Net interest margin increased 3 bps QoQ and was flat YoY, “reflecting favourable funding mix.” (Source)
“Margins are expected to continue to reflect the competitive and low interest rate environment,” the bank said. (Source)
“…we are seeing a slowing consumer-lending environment, which, frankly, is a good thing. Notwithstanding the deleveraging of the consumer, which has reduced demand for mortgages and loans, we still continue to expect to see mid-single-digit growth in consumer lending,” said Gordon M. Nixon, CEO and Director. (Source)
Scotiabank Q1 net income: $1.7 billion (+6.5% Y/Y) Earnings per share: $1.32
The total portfolio of residential retail mortgages remained at $189 billion, unchanged from the previous quarter. (Source)
The portfolio consists of $180 billion in freehold properties and $19 billion in condos. (Source)
The residential mortgage portfolio was 55% insured and 45% uninsured. The uninsured portfolio has an average loan-to-value ratio of approximately 57%, unchanged from prior quarters. (Source)
“The loan to value credit score mix and delinquency rates for our condo portfolio are not materially different from that of the overall mortgage portfolio,” the bank noted.
“Reported (mortgage) growth (was) suppressed by ING mortgage run‐down,” the bank said in its presentation to investors. (Source)
“Loan growth was solid against the backdrop of a cooling housing market, moderating consumer spending and the run off of our ING mortgage portfolio,” said Brian Porter, President and CEO. (Source)
“The credit quality and performance of the residential portfolio remains strong and has been stressed under many severe assumptions, confirming it is well within our risk tolerance,” Porter added. (Source)
"The low rate environment continues to negatively pressure margins,” Porter said. (Source)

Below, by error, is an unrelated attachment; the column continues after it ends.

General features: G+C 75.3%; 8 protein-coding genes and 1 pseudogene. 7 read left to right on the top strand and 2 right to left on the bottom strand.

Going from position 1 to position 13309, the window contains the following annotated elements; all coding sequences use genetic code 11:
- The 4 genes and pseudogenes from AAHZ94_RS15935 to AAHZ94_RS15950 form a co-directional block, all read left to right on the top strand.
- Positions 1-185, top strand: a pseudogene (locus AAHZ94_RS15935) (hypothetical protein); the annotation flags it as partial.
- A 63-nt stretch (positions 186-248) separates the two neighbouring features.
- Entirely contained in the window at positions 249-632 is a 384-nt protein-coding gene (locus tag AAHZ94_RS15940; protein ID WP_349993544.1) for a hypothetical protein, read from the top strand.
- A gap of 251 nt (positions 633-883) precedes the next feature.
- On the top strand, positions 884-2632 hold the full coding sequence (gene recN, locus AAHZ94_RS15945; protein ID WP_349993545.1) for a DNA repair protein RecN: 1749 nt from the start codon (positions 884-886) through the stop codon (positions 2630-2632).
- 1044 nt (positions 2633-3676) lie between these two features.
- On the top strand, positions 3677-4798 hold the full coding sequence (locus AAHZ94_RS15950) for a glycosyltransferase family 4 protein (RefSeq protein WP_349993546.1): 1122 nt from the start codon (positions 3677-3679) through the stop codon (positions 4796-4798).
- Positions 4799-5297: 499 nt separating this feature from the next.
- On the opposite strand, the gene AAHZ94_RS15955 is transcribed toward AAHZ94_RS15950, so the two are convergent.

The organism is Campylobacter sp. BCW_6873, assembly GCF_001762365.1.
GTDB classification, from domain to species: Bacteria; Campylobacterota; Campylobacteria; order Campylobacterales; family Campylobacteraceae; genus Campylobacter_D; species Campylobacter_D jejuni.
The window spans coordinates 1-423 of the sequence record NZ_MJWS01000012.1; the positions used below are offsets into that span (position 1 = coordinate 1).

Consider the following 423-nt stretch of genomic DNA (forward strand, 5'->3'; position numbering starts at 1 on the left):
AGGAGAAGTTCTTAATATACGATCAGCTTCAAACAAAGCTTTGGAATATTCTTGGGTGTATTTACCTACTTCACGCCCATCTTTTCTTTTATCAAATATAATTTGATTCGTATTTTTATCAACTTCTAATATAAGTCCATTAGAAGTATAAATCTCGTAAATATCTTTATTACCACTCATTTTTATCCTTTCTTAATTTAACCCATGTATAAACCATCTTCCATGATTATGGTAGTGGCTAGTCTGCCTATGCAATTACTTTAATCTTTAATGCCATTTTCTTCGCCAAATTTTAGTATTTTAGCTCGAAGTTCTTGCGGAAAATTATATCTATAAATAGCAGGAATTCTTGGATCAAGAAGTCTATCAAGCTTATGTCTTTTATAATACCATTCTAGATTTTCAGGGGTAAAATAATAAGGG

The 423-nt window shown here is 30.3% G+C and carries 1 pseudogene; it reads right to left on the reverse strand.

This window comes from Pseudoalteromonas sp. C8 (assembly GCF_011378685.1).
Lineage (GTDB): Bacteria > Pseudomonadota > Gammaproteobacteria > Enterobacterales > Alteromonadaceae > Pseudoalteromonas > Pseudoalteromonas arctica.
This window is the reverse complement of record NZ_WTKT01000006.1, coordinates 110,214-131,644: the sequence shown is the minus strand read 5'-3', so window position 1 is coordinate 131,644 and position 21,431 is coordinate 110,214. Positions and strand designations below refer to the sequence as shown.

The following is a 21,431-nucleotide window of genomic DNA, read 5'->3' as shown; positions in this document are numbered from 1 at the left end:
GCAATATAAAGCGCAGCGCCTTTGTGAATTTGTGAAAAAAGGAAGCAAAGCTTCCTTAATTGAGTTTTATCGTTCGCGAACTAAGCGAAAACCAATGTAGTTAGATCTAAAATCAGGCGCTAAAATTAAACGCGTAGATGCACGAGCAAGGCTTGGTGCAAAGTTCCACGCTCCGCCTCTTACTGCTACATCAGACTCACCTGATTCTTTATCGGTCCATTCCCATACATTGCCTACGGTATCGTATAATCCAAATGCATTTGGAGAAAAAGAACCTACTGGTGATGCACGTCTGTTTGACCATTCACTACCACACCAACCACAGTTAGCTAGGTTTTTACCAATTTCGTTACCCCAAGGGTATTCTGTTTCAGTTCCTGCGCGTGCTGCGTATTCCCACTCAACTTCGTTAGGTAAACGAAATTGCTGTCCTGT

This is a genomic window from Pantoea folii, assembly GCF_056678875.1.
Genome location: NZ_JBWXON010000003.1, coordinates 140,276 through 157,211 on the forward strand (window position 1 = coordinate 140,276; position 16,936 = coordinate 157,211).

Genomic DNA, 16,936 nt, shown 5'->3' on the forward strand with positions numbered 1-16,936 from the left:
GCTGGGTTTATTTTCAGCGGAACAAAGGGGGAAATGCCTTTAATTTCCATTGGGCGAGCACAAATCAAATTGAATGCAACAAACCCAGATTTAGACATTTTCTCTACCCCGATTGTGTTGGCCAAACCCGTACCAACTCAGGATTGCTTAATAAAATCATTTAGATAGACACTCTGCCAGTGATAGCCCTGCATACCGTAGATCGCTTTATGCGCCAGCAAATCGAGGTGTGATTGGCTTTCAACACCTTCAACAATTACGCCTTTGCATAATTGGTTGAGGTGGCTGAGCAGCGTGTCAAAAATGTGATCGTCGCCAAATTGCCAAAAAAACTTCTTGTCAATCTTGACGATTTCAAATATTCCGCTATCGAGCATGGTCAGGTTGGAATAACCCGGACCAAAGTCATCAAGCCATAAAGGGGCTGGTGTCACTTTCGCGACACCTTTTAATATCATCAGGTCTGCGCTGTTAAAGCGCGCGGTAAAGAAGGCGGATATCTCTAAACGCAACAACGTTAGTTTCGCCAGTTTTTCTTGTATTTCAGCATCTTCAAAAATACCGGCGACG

Anatol von Hahn, Group Head, Canadian Banking, was asked about the outlook on net interest margin and whether the bank expected any additional benefit coming from ING. He replied, “…Particularly in the mortgages there is still a little bit of room. A lot of it will depend on how the spring mortgage sale period goes forward. But I think you’ll see it stable. I don’t think you’ll see any big changes.” (Source)
TD Bank Q1 net income: $2.04 billion (+15% Y/Y) Earnings per share: $1.07
TD’s residential mortgage portfolio rose to $166 billion, up from $163 billion in the previous quarter and $164.7 billion in Q1 2013. (Source)
HELOC volume in the quarter fell to $60.3 billion from $61 billion in Q4 2013. (Source)
The bank repeated, “Canadian RESL credit quality remains strong amidst continued resiliency in the Canadian housing market.” (Source)
65% of the portfolio is insured. The loan-to-value on the uninsured portfolio is 60%. (Source)
The bank gave this economic outlook: "Inflation in Canada is currently low, reflecting persistent slack in the economy alongside heightened competition at the retail level. As economic growth gradually picks up over the coming quarters, inflationary pressures are expected to build slowly. In this environment, the Bank of Canada is expected to keep short-term interest rates at current levels until mid-2015, at which time a gradual increase is likely to occur." (Source)
Note: Transcripts are provided by third parties like Morningstar and Seeking Alpha. Their accuracy cannot be 100% assured.
Steve Huebl & Rob McLister, CMT